- In situations when a physician orders home health care for the patient based on a new condition that was not evident during a visit within the 90 days prior to start of care, the certifying physician or NPP must see the patient within 30 days after admission. Specifically:
- If the certifying physician or NPP had not seen the patient in the 90 days prior to the start of care, a visit within 30 days of start of care would be required.
- If a patient saw the certifying physician or NPP within the 90 days prior to start of care, another encounter is necessary if the patient’s condition had changed to the extent that accepted standards of practice would preclude the physician from ordering services without the physician or an NPP first examining the patient.
This means any 2011 certifications or recertifications your provider has already signed and billed for must have a signed dated addendum indicating the date they saw the patient and how their clinical condition supports skilled service in a homebound/hospice status.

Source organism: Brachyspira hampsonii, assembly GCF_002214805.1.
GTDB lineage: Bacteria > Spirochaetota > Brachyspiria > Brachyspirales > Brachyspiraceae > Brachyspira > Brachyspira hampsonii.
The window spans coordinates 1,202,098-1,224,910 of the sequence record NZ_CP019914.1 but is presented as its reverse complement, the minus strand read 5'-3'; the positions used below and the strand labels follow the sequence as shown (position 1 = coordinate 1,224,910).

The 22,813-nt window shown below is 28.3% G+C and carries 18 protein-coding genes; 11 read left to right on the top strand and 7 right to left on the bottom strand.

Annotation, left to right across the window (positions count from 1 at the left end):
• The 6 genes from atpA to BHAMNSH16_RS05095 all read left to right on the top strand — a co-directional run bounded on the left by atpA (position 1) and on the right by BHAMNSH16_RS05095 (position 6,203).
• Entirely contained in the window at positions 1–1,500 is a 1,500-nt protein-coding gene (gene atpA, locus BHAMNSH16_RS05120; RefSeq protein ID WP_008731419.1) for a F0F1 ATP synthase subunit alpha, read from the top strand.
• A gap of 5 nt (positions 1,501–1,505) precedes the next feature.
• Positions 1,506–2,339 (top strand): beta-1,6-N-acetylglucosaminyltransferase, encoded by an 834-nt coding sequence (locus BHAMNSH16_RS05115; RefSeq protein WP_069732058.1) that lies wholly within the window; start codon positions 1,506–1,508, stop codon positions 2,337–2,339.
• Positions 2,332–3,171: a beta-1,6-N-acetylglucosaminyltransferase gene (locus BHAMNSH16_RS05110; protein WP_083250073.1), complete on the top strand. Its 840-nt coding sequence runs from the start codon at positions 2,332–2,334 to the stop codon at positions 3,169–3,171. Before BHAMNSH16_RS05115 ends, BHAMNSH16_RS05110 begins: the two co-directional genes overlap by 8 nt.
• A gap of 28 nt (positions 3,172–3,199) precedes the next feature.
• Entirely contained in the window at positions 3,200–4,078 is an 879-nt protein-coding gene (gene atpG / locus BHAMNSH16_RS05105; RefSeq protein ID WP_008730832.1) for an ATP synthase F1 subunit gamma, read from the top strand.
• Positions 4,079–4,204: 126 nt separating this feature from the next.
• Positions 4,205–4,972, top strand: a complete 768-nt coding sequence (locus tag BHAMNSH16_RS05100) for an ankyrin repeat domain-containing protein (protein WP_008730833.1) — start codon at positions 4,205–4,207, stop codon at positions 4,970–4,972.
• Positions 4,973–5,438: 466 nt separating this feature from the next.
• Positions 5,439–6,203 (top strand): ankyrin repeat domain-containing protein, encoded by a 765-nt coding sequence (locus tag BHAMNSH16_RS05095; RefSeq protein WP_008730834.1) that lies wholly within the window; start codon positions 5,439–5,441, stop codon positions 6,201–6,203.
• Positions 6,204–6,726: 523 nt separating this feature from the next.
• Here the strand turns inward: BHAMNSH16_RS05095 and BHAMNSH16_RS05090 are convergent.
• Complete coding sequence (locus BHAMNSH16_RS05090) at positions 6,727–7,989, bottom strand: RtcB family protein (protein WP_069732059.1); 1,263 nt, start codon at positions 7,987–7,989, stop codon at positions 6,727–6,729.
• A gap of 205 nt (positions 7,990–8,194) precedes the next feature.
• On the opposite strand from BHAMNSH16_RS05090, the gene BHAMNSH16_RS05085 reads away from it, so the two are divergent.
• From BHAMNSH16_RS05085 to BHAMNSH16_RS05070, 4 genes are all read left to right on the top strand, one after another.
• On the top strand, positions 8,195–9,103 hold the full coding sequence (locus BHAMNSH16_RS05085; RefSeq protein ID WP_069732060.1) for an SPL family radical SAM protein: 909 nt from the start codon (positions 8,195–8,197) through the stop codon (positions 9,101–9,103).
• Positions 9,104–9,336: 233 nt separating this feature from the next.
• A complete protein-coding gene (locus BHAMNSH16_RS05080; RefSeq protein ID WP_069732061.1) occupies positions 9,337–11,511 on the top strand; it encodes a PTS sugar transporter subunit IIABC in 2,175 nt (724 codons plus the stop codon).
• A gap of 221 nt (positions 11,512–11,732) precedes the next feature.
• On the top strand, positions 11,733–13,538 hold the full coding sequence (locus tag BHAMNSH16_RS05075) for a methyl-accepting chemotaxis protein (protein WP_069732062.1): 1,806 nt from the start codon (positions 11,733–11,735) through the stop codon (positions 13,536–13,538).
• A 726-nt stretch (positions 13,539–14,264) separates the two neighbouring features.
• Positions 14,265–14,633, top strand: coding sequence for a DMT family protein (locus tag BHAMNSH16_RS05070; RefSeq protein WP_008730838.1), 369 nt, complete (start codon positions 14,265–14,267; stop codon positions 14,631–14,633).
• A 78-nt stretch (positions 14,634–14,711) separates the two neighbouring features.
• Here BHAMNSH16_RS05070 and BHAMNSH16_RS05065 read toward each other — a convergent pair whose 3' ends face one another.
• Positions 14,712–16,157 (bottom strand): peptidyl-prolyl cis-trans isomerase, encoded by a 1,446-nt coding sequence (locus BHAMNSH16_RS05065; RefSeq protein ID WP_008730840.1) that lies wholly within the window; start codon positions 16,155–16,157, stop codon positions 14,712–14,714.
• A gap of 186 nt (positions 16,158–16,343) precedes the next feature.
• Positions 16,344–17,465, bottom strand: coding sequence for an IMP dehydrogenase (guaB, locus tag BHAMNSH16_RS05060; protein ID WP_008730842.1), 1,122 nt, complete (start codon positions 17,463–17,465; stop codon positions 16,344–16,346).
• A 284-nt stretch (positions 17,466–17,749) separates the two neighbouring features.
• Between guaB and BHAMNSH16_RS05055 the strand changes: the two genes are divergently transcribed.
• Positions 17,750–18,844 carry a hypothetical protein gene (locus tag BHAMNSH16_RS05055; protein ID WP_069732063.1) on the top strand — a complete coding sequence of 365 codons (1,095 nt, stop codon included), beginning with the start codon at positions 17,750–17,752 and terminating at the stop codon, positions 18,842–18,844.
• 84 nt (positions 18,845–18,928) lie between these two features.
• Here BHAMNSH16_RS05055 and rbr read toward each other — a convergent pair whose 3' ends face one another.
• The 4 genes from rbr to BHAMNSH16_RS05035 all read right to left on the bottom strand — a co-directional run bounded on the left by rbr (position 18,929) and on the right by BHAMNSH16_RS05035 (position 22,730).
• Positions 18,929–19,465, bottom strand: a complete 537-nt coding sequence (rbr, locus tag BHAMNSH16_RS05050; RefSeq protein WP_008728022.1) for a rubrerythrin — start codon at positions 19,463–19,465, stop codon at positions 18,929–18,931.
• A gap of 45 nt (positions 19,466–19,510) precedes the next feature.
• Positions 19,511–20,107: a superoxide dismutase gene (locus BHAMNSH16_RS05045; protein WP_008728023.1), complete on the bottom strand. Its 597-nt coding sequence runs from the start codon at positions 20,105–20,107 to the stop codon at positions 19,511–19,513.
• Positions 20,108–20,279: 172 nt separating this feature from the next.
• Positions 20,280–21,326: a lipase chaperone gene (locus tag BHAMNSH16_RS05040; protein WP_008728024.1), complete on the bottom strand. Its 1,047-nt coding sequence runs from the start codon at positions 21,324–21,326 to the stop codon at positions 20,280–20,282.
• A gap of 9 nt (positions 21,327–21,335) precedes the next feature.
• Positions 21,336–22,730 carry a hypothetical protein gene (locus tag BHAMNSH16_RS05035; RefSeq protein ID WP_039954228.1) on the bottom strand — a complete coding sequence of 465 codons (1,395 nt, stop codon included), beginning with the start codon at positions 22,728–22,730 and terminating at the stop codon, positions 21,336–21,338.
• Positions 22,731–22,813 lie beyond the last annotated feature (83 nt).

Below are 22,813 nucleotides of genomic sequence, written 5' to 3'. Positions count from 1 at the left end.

The remaining instructions may be found in MedLearn Matters article SE1038.
Turn to G0181, G0182 for Monthly Oversight
Monthly CPO services are reported using:
G0181 Physician supervision of a patient receiving Medicare-covered services provided by a participating home health agency (patient not present) requiring complex and multidisciplinary care modalities involving regular physician development and/or revision of care plans, review of subsequent reports of patient status, review of laboratory and other studies, communication (including telephone calls) with other health care professionals involved in the patient’s care, integration of new information into the medical treatment plan and/or adjustment of medical therapy, within a calendar month, 30 minutes or more
G0182 Physician supervision of a patient under a Medicare-approved hospice (patient not present) requiring complex and multidisciplinary care modalities involving regular physician development and/or revision of care plans, review of subsequent reports of patient status, review of laboratory and other studies, communication (including telephone calls) with other health care professionals involved in the patient’s care, integration of new information into the medical treatment plan and/or adjustment of medical therapy, within a calendar month, 30 minutes or more